For years, millennials have lagged behind older generations when it comes to homeownership, but we are making some progress. As of a 2022 study, 51.5% of millennials — that is, ages 27 to 42 — owned their homes, marking the first time homeowners outnumbered renters in our generation.
As a millennial, I think the members of our generation are very much aware of why it's so hard for us to achieve the dream of owning a home. But many of us are still having trouble getting certain members of the older generations to understand where we're coming from. That's where Freddie Smith comes in.
He's a Realtor in Orlando whom you might recognize from his time on Days of Our Lives, and he's gone viral on TikTok for breaking down the financial hurdles facing millennials in a way that even the most stubborn boomer uncle can understand.
In a video that's been viewed 4.4 million times, Freddie (@fmsmith319) responds to a commenter who wrote, "I can't get a mortgage. But my rent is 3k." Freddie replies, "Any time a millennial is trying to explain this to a boomer, they use the same example. They go, 'Well, my interest rates were 15%, you have 6½, you're so lucky.' Well, let's look at it this way."
"If you bought a house for $80,000 back in the '80s, a 20% down payment would be $16,000, and the average person was making around $30,000* back then. So your down payment was just half your yearly salary. And then the loan you would have on it would be about $60,000. So in order to pay off the $60,000, if you really wanted to, it's just two years of your salary, and you could have your house paid off."
"Well, let's fast-forward to 2023, and I live in Orlando, so I'll use this as an example. A $400,000 house with 20% down would cost $80,000 just as the down payment. The average person makes $50,000*, so it's almost twice their yearly salary just for the down payment. Then they've got a $320,000 loan left that they have to look at. That's nearly seven times their salary to pay off the loan regardless."
He goes on to explain that in his experience, there's another factor making things hard on younger homebuyers. "It is incredibly rare that people are putting 20% down. People are putting 3% to 5% down, which, with the 6% interest rate, is still shooting the mortgage through the roof. The payments on these homes are $3,300 to $3,500 a month on an average, simple three-bed, two-bath home. So that's the difference."
In the comments, people are chiming in to share how the ballooning costs of homeownership are affecting them. One person wrote, "This has been the most frustrating experience of my adult like as a 33yr old making 105k annually. Hopefully can get in a home next year."
Others pointed out that this calculation doesn't even include inflation and the rising costs of everything that people need in order to live.
And some Gen X'ers dropped by to share how much the costs of living have changed since the '90s, when they bought homes. One person wrote, "I'm gen X. I bought my first house in 1998 for 70k, 5.5 interest, and payments were $500/month. My income was 21,000/year. Cost of living is wild now."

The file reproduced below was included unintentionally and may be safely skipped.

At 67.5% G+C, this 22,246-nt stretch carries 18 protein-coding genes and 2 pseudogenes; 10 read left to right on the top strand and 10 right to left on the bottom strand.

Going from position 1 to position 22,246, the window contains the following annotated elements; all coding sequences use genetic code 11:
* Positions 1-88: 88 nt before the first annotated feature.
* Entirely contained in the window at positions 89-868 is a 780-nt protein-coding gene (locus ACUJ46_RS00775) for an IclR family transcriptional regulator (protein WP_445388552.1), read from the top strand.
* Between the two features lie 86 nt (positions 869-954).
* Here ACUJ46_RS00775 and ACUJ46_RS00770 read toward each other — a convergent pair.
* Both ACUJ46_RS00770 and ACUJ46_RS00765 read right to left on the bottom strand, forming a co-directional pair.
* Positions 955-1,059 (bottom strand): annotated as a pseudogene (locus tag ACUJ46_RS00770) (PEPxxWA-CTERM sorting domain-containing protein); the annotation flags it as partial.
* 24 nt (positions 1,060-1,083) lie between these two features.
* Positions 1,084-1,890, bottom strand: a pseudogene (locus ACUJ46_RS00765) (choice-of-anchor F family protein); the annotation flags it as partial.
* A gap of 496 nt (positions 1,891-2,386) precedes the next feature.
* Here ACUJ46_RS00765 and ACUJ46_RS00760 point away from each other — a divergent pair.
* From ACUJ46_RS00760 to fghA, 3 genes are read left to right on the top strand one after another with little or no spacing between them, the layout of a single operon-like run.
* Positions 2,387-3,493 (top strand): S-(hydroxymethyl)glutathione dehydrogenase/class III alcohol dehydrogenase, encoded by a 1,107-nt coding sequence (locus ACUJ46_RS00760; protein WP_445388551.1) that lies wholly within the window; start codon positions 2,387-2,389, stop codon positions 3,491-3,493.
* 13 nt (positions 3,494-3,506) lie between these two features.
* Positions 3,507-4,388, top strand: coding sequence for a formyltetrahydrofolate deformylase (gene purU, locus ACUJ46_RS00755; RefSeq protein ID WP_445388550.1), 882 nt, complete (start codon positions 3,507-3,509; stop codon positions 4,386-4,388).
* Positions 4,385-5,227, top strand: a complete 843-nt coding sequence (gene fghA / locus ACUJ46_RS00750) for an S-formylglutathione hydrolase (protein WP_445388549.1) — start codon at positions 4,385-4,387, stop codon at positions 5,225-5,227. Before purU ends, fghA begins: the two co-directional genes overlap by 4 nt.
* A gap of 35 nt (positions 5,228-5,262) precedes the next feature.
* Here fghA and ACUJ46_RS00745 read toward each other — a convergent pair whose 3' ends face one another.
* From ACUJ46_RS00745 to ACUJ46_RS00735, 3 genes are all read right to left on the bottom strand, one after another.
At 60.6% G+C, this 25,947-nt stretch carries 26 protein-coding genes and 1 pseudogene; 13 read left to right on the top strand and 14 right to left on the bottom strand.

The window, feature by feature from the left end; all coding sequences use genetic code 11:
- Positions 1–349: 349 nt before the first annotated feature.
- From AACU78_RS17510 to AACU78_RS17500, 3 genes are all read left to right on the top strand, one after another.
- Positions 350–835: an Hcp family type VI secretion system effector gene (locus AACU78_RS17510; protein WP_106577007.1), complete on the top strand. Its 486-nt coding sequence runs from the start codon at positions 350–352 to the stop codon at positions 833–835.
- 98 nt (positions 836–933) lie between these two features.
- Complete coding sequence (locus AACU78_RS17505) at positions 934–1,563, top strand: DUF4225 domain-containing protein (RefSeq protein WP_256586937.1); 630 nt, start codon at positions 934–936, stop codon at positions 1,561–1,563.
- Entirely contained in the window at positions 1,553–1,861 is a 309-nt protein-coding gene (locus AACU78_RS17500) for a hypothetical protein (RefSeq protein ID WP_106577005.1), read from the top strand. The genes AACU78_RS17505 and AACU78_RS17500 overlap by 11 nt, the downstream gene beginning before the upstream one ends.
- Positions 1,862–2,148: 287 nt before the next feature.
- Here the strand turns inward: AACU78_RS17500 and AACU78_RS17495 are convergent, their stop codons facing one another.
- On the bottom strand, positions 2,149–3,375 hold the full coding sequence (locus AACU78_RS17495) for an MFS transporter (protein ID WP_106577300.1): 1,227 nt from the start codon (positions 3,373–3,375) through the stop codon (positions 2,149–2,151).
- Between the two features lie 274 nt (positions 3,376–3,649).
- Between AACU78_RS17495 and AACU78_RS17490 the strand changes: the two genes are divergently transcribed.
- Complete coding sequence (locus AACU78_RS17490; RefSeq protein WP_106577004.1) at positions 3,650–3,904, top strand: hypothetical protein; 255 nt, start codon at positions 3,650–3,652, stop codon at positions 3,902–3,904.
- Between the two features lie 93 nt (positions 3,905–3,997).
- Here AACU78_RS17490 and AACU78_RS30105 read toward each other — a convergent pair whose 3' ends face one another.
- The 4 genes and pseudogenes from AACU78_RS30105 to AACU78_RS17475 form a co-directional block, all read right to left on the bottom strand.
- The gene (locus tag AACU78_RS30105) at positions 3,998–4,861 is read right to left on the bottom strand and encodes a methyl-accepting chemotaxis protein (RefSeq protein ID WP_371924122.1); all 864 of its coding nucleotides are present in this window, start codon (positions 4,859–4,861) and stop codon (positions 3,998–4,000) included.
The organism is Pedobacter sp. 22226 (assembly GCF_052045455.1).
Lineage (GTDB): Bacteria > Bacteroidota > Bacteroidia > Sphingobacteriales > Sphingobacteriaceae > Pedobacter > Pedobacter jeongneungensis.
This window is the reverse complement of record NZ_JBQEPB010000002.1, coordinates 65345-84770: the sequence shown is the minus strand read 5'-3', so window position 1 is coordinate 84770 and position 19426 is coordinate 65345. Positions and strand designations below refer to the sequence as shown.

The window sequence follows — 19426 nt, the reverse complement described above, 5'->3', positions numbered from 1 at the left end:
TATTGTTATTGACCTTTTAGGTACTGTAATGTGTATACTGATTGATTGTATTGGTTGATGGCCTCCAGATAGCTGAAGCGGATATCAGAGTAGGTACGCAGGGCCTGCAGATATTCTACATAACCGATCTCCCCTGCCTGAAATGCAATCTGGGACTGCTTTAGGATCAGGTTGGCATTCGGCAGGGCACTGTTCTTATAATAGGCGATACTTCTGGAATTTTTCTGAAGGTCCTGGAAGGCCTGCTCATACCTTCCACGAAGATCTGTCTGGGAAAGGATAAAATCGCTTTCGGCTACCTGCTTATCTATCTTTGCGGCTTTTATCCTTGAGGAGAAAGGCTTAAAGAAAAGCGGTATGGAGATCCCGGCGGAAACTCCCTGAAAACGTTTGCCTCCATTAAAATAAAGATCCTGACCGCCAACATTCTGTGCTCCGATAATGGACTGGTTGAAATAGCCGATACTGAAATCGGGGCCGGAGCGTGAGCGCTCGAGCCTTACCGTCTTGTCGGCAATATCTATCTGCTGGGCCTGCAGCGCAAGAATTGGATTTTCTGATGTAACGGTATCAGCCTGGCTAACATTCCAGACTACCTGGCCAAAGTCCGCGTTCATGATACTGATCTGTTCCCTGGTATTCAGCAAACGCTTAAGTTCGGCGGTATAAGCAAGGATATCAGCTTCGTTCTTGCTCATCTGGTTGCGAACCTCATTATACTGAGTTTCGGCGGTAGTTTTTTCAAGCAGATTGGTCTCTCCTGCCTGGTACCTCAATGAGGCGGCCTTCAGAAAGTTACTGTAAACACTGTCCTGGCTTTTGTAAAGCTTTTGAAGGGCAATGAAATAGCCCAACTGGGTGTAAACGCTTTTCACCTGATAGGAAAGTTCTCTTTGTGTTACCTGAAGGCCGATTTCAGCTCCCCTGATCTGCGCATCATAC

Freddie told BuzzFeed that he's been working as a Realtor for 18 months, and in that time he's noticed that many older people just don't understand how unaffordable even a "starter home" can be for younger buyers. "I believe the biggest misconception is the overall affordability. Even if we just look at the past three years in Florida, the market has pushed out a large percentage of first-time homebuyers, including many millennials and Gen Z."
And he gave an example to illustrate how quickly the costs have risen just in the past three years. "In 2020, a home would sell for $320,000 at a 2.5% interest rate, which would be about $1,200 per month. The individual would have to earn about $60,000 per year to be considered for that loan."
He also shared some generational trends he's seen in his own clients. "Despite the housing costs, there are many millennials who have been saving and purchasing their first home. Typically, I see them putting down 3% to 5%. I also see, in many cases, the younger generations getting down payment assistance from parents and/or cosigning to get their foot in the door. Most of our clients, at the moment, are older buyers: Gen X and boomers. Typically, a Gen X'er bought their home 10 years ago and now have a ton of equity in their property, so when they sell to upgrade to a new home, they are bringing 30% to 40% as a down payment, which is overall keeping their monthly payment manageable. As far as the boomer generation, these individuals have built wealth and are buying second or third homes in cash."
Finally, Freddie shared what he's taken away from the response to his video. "What I gathered from the 15,000 comments is that most millennials are feeling the pain, not only from housing costs but overall inflation. The older generation, not to pick on them, but reading the comments, some seem to be out of touch. They continue with the typical, 'If you just work harder,' 'cancel Netflix,' 'make coffee at home,' you could afford a house," he said.
"I think two things need to happen at once: We need to figure out as a people, all ages, how to slow down and decrease inflation and simultaneously keep living our lives, working hard, and surrounding ourselves with people that make us happy. I do think millennials are the generation that will turn this ship around; it's just a matter of time."